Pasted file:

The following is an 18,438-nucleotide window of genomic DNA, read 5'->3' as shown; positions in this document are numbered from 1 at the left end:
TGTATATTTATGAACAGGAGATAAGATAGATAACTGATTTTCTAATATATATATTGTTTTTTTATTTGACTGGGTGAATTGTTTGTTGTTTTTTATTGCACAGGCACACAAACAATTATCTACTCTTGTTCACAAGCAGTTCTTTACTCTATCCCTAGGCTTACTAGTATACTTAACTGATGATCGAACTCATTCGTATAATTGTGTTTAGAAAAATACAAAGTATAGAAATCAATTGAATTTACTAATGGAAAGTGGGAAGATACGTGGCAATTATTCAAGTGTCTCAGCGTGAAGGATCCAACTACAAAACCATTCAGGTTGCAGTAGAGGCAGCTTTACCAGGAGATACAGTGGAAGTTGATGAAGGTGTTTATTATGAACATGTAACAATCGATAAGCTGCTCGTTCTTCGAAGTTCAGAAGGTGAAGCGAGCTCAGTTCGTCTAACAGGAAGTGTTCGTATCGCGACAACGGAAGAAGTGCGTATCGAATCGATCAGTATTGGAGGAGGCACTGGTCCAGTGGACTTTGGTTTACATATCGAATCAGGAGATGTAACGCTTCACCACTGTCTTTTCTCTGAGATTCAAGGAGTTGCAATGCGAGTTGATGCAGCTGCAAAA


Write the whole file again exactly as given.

The following is an 18,438-nucleotide window of genomic DNA, read 5'->3' as shown; positions in this document are numbered from 1 at the left end:
TGTATATTTATGAACAGGAGATAAGATAGATAACTGATTTTCTAATATATATATTGTTTTTTTATTTGACTGGGTGAATTGTTTGTTGTTTTTTATTGCACAGGCACACAAACAATTATCTACTCTTGTTCACAAGCAGTTCTTTACTCTATCCCTAGGCTTACTAGTATACTTAACTGATGATCGAACTCATTCGTATAATTGTGTTTAGAAAAATACAAAGTATAGAAATCAATTGAATTTACTAATGGAAAGTGGGAAGATACGTGGCAATTATTCAAGTGTCTCAGCGTGAAGGATCCAACTACAAAACCATTCAGGTTGCAGTAGAGGCAGCTTTACCAGGAGATACAGTGGAAGTTGATGAAGGTGTTTATTATGAACATGTAACAATCGATAAGCTGCTCGTTCTTCGAAGTTCAGAAGGTGAAGCGAGCTCAGTTCGTCTAACAGGAAGTGTTCGTATCGCGACAACGGAAGAAGTGCGTATCGAATCGATCAGTATTGGAGGAGGCACTGGTCCAGTGGACTTTGGTTTACATATCGAATCAGGAGATGTAACGCTTCACCACTGTCTTTTCTCTGAGATTCAAGGAGTTGCAATGCGAGTTGATGCAGCTGCAAAA